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*To*: CL-Cleanup@sail.stanford.edu*Subject*: Issue: BIT-ARRAY-FUNCTIONS (version 5)*From*: David A. Moon <Moon@STONY-BROOK.SCRC.Symbolics.COM>*Date*: Tue, 23 May 89 14:42 EDT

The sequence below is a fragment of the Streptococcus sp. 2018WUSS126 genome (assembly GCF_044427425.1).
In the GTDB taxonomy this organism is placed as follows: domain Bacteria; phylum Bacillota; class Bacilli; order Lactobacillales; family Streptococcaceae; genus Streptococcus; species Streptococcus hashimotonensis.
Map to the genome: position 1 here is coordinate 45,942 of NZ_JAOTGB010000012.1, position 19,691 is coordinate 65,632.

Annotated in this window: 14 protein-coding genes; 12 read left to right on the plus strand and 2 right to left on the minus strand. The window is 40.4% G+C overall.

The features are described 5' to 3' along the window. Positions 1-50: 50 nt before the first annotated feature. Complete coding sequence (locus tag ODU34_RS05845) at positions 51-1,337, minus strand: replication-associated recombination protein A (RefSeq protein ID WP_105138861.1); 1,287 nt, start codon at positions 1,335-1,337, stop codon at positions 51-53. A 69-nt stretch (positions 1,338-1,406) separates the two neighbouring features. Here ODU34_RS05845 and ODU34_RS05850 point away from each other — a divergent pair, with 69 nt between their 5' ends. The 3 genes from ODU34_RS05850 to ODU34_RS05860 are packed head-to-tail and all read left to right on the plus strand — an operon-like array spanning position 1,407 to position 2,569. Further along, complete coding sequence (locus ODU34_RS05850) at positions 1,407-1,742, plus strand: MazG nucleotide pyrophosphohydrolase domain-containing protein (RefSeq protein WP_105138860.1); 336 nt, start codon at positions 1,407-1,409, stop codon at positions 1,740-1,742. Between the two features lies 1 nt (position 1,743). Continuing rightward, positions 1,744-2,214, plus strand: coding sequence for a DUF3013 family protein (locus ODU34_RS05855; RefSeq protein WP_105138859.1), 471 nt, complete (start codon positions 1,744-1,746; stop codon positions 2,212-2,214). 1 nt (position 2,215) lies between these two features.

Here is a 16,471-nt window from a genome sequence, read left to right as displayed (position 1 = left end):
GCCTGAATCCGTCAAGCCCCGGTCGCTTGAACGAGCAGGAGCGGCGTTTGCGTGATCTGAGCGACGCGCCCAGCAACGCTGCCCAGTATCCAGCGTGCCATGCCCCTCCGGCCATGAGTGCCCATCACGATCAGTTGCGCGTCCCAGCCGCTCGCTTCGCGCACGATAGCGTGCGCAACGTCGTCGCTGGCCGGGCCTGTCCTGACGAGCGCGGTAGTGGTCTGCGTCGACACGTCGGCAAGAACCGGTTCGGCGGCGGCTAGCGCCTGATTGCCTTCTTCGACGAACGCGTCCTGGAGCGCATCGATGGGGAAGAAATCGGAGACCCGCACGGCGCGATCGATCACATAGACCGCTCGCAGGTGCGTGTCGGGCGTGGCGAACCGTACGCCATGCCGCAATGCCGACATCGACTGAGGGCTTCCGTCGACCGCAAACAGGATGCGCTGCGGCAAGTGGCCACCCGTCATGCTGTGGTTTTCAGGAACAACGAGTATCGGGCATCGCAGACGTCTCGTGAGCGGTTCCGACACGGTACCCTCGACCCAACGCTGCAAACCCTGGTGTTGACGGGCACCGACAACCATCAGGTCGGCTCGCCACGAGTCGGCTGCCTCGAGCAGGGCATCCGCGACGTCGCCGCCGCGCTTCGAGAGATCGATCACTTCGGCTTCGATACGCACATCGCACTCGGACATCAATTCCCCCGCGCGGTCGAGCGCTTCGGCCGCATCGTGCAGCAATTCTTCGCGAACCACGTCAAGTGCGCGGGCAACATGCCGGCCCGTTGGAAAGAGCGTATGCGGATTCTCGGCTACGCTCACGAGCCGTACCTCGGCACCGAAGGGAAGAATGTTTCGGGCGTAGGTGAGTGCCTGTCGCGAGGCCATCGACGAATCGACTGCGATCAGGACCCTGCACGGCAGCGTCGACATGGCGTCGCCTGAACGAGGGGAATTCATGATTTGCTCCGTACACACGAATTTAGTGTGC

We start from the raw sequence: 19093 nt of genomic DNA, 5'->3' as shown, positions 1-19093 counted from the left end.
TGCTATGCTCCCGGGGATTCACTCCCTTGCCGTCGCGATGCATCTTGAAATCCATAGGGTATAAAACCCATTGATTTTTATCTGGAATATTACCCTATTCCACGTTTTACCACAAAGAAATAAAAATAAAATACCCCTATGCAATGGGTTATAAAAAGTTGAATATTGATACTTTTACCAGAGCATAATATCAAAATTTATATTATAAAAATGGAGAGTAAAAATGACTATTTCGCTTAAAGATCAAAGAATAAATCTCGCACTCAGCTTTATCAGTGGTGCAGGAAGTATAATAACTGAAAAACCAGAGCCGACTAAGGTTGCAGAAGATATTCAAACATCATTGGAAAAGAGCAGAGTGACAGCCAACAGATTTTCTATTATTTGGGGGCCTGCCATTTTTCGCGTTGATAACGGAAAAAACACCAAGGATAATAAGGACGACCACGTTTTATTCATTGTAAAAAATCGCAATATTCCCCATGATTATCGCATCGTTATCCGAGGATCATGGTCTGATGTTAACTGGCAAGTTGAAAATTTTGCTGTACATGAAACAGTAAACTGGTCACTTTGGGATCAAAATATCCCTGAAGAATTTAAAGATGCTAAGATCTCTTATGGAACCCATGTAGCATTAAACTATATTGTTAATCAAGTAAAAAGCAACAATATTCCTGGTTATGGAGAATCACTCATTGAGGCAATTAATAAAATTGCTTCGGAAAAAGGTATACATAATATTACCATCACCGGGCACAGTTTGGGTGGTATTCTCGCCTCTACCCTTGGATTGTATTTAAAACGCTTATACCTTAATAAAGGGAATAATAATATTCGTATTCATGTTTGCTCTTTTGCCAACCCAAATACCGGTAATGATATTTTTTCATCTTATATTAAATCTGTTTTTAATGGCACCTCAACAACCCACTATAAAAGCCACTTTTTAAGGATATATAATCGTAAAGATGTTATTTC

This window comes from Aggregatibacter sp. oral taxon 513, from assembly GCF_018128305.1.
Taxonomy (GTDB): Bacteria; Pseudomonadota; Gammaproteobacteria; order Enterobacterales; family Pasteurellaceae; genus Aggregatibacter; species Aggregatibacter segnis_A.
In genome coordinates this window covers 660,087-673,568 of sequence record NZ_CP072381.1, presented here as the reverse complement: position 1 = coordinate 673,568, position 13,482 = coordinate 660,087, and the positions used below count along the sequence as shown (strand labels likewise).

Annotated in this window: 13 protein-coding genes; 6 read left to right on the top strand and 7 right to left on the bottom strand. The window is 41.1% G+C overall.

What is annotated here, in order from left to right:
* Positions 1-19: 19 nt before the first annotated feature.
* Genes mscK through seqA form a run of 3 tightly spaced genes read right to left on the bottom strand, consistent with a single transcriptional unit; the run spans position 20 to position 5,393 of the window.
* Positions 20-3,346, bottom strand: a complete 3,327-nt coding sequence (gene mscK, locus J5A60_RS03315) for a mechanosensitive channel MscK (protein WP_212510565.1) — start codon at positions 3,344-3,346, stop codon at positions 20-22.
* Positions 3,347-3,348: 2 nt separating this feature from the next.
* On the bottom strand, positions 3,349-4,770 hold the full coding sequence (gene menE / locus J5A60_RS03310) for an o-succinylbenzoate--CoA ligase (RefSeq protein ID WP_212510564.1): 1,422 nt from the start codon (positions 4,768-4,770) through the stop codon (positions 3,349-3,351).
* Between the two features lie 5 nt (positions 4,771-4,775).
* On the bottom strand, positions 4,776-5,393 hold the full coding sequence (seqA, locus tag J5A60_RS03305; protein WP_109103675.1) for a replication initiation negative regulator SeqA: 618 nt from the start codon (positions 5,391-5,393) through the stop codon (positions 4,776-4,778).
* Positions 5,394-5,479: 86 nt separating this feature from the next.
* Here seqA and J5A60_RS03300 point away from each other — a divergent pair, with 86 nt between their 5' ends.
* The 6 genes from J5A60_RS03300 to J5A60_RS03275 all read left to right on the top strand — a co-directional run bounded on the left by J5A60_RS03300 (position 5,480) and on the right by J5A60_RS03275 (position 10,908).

This is a new issue. It arose from an investigation of features that are plausibly needed but missing from draft ANSI Common Lisp. This issue seems sufficiently simple and noncontroversial that I would like to see it on the agenda for the June X3J13 meeting. Let's use the cleanup subcommittee to test the assertion that this is a simple and noncontroversial issue. If it's controversial, let's just drop it, otherwise let's give X3J13 a chance to vote for or against it. Issue: BIT-ARRAY-FUNCTIONS References: The binary bit-array functions BIT-AND, BIT-IOR, BIT-XOR, BIT-EQV, BIT-NAND, BIT-NOR, BIT-ANDC1, BIT-ANDC2, BIT-ORC1, and BIT-ORC2 (CLtL p.294). The unary bit-array function BIT-NOT (CLtL p.295). The mapping functions EVERY, MAP, NOTANY, NOTEVERY, and SOME (CLtL pp.249-250). The functions COUNT and POSITION (CLtL p.257). Related issues: none Category: ADDITION Edit history: Version 1, 9-May-89, by Moon Version 2, 10-May-89, by Moon (add second proposal) Version 3, 12-May-89, by Moon (small wording improvements) Version 4, 13-May-89, by Moon (make more understandable) Version 5, 23-May-89, by Moon (fix -p naming convention) Problem description: Logical operations on bit vectors have been found to be useful in such programs as compiler flow analysis. They are easy to implement in straight Common Lisp, but such an implementation is many times slower than an optimized implementation on most machines. This is partly because many machines have instructions to perform these operations or inner kernels of them, and partly because Common Lisp is not a good language for implementing this type of low-level bit-oriented operation. Common Lisp provides some logical operations on bit arrays, but the provided set is incomplete. Furthermore, the operations that are provided are only defined for arrays of identical dimensions, making them less useful for bit vectors that represent sets, where trailing zero elements are often omitted. Some of the sequence functions are useful for bit vectors, but users (correctly) fear that their implementation may be optimized for general sequences, not for bit vectors. This issue contains two alternative proposals. Proposal (BIT-ARRAY-FUNCTIONS:ADD): Allow the binary bit-array functions referenced above to accept arguments of identical rank but unequal dimensions. Nonexistent elements of bit-array-1 or bit-array-2 are assumed to be zero. If the third argument is T or a bit-array, result elements outside the bounds of the array must be zero or an error should be signalled. If the third argument is NIL or omitted, each dimension of the result array is equal to either the corresponding dimension of bit-array-1 or the corresponding dimension of bit-array-2. The larger of the two dimensions is used when necessary to hold all the nonzero elements of the result, otherwise either the larger or the smaller of the two dimensions is used. Allow BIT-NOT with a bit array as the second argument to accept arguments of identical rank but unequal dimensions. Result elements outside the bounds of the array must be zero or an error should be signalled. Add the following functions: BIT-SUBSETP bit-array-1 bit-array-2 Returns true if for every element of bit-array-1 that is 1, the element with the same subscripts exists in bit-array-2 and is 1. Bit-array-1 and bit-array-2 must have identical rank but need not have identical dimensions. BIT-DISJOINTP bit-array-1 bit-array-2 Returns true if for every element of one bit-array that is 1, the element with the same subscripts either does not exist in the other bit-array or is 0. Bit-array-1 and bit-array-2 must have identical rank but need not have identical dimensions. BIT-EQUALP bit-array-1 bit-array-2 Returns true if for every element of one bit-array that is 1, the element with the same subscripts exists in the other bit-array and is 1. Bit-array-1 and bit-array-2 must have identical rank but need not have identical dimensions. Suggest in the language specification document that compilers should optimize the following functions when the sequence argument is declared to be a bit-vector, taking advantage of any relevant special machine instructions. COUNT POSITION Suggest in the language specification document that compilers should optimize the following functions when there are two arguments, the second argument is declared to be a bit-vector, and the predicate argument is #'ZEROP, taking advantage of any relevant special machine instructions. EVERY NOTANY NOTEVERY SOME Proposal (BIT-ARRAY-FUNCTIONS:NO-NEW-FUNCTIONS): Same as BIT-ARRAY-FUNCTIONS:ADD but do not add the three new functions. Instead, generalize the mapping functions referenced above (EVERY, MAP, NOTANY, NOTEVERY, and SOME) so that they operate on "mappables" rather than just sequences. Define a mappable to be an array or a list. Specify that the mappable arguments to a mapping function, and the result in the case of MAP with a non-NIL first argument, must all be of the same rank (the rank of a list is considered to be 1). Mapping accesses array elements in row-major order. Generalize the existing specification that a mapping function uses the length of the shortest sequence, to say that a mapping function uses on each axis the minimum of the dimensions on that axis of the mappable arguments. Suggest in the language specification document that compilers should optimize the functions EVERY, NOTANY, NOTEVERY, and SOME when there are two arguments, the second argument is declared to be a bit-array, and the predicate argument is #'ZEROP, taking advantage of any relevant special machine instructions. In addition compilers should optimize when the second argument is a call with two arguments to one of the binary bit-array functions referenced above, to avoid consing an intermediate result. Examples: The equivalents of UNION and INTERSECTION for sets represented as bit vectors, with 1's in positions where set elements are present, are BIT-IOR and BIT-AND respectively. (COUNT 1 (THE BIT-VECTOR BV)) computes the cardinality of a bit vector (called the population on some computers). This is analogous to LOGCOUNT of an integer. (POSITION BIT (THE BIT-VECTOR BV)) scans for a 1 or 0 bit, but can likely be implemented using a word-at-a-time scan. (EVERY #'ZEROP (THE BIT-VECTOR BV)) tests whether a bit vector is entirely zero. (BIT-SUBSETP bit-array-1 bit-array-2) is equivalent to (EVERY #'ZEROP (BIT-ANDC2 bit-array-1 bit-array-2)) [under the first proposal, only when the arguments are of rank 1.] (BIT-DISJOINTP bit-array-1 bit-array-2) is equivalent to (EVERY #'ZEROP (BIT-AND bit-array-1 bit-array-2)) [under the first proposal, only when the arguments are of rank 1.] This is analogous to NOT of LOGTEST of two integers. (BIT-EQUALP bit-array-1 bit-array-2) is equivalent to (EVERY #'ZEROP (BIT-XOR bit-array-1 bit-array-2)) [under the first proposal, only when the arguments are of rank 1.] BIT-EQUALP differs from EQUAL only when the arguments are of unequal dimensions. Rationale: Three new functions are added by BIT-ARRAY-FUNCTIONS:ADD because EVERY only works on vectors, since issue SEQUENCE-FUNCTIONS-EXCLUDE-ARRAYS was rejected. BIT-ARRAY-FUNCTIONS:NO-NEW-FUNCTIONS includes the minimal portion of that proposal needed to avoid adding any new functions, while omitting all the controversial parts. The suggestion for compiler optimization is to give users the confidence that they will get good results when using sequence and mapping operations on bit vectors. Otherwise we would feel the need to add additional bit-vector-specific functions to perform these operations in a way that is optimized and specialized for bit-vectors. Recommending optimization of a particular way of performing these operations avoids the problem of each implementation choosing a different idiom to optimize, resulting in performance problems when porting. Relaxing the requirement that bit arrays must have equal dimensions was requested by users who had tried to use these operations on sets. The loose specification of the result dimensions is to allow maximum implementation freedom. This is not essential to the proposal and could be changed to require that the result have the same dimension as the larger of the two arguments. Current practice: Symbolics Genera 7.2 has something like the first proposal, but only for bit vectors, not generalized for bit arrays. Genera has some additional functions (BIT-VECTOR-POSITION, BIT-VECTOR-CARDINALITY, and BIT-VECTOR-ZERO-P) that aren't really necessary since they are equivalent to POSITION, COUNT, or EVERY plus a type declaration. The proposal seems to fit into the rest of Common Lisp better than Genera's current practice. Cost to Implementors: Implementing these very efficiently may require some clever hand coding. Of course the standard cannot mandate any particular level of efficiency and a simple, low-cost implementation is permissible. Implementing the compiler suggestions requires keeping track of type declarations in the compiler, but most compilers already do that. The second proposal requires slightly more compiler analysis than the first proposal. A run-time type test and dispatch to code specialized for bit-arrays could be used instead of compiler analysis, at a small efficiency cost. Cost to Users: None. Cost of non-adoption: Less featureful language. Some bit array manipulation will have to be written in nonportable Lisp code or in C or assembly language. Performance impact: None on programs that don't use these features. Negligibly small on the binary bit-array functions referenced above when array dimensions are equal. Large improvement for programs that can take advantage of these features when running in an implementation that optimizes them. Benefits: More featureful language. Esthetics: More featureful language. Discussion: This functionality was suggested on the Common Lisp mailing list 12-Jan-89. The detailed design has evolved from what was suggested and is greatly simplified.